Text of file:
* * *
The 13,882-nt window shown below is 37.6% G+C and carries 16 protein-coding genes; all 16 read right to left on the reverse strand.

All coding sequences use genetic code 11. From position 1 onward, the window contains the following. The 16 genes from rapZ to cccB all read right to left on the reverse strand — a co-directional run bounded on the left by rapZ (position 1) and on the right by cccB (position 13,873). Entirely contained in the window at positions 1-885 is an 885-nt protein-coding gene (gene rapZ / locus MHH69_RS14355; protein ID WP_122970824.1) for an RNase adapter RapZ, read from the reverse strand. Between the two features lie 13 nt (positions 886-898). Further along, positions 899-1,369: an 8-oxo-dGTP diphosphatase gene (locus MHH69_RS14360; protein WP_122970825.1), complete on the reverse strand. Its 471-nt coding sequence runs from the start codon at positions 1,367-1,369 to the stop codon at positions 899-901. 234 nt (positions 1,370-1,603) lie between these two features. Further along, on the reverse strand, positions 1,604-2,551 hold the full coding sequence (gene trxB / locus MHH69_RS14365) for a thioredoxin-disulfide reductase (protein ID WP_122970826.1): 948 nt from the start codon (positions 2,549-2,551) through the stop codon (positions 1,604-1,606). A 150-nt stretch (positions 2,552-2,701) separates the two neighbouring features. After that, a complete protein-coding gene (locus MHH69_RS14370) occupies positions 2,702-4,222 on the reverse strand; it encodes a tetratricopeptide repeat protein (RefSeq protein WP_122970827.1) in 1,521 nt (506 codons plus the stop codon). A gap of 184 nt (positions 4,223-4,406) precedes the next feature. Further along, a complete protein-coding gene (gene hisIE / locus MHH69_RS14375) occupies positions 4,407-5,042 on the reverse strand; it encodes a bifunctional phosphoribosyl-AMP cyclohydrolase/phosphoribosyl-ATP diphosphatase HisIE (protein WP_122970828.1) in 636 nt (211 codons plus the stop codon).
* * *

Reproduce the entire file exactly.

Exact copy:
The 13,882-nt window shown below is 37.6% G+C and carries 16 protein-coding genes; all 16 read right to left on the reverse strand.

All coding sequences use genetic code 11. From position 1 onward, the window contains the following. The 16 genes from rapZ to cccB all read right to left on the reverse strand — a co-directional run bounded on the left by rapZ (position 1) and on the right by cccB (position 13,873). Entirely contained in the window at positions 1-885 is an 885-nt protein-coding gene (gene rapZ / locus MHH69_RS14355; protein ID WP_122970824.1) for an RNase adapter RapZ, read from the reverse strand. Between the two features lie 13 nt (positions 886-898). Further along, positions 899-1,369: an 8-oxo-dGTP diphosphatase gene (locus MHH69_RS14360; protein WP_122970825.1), complete on the reverse strand. Its 471-nt coding sequence runs from the start codon at positions 1,367-1,369 to the stop codon at positions 899-901. 234 nt (positions 1,370-1,603) lie between these two features. Further along, on the reverse strand, positions 1,604-2,551 hold the full coding sequence (gene trxB / locus MHH69_RS14365) for a thioredoxin-disulfide reductase (protein ID WP_122970826.1): 948 nt from the start codon (positions 2,549-2,551) through the stop codon (positions 1,604-1,606). A 150-nt stretch (positions 2,552-2,701) separates the two neighbouring features. After that, a complete protein-coding gene (locus MHH69_RS14370) occupies positions 2,702-4,222 on the reverse strand; it encodes a tetratricopeptide repeat protein (RefSeq protein WP_122970827.1) in 1,521 nt (506 codons plus the stop codon). A gap of 184 nt (positions 4,223-4,406) precedes the next feature. Further along, a complete protein-coding gene (gene hisIE / locus MHH69_RS14375) occupies positions 4,407-5,042 on the reverse strand; it encodes a bifunctional phosphoribosyl-AMP cyclohydrolase/phosphoribosyl-ATP diphosphatase HisIE (protein WP_122970828.1) in 636 nt (211 codons plus the stop codon).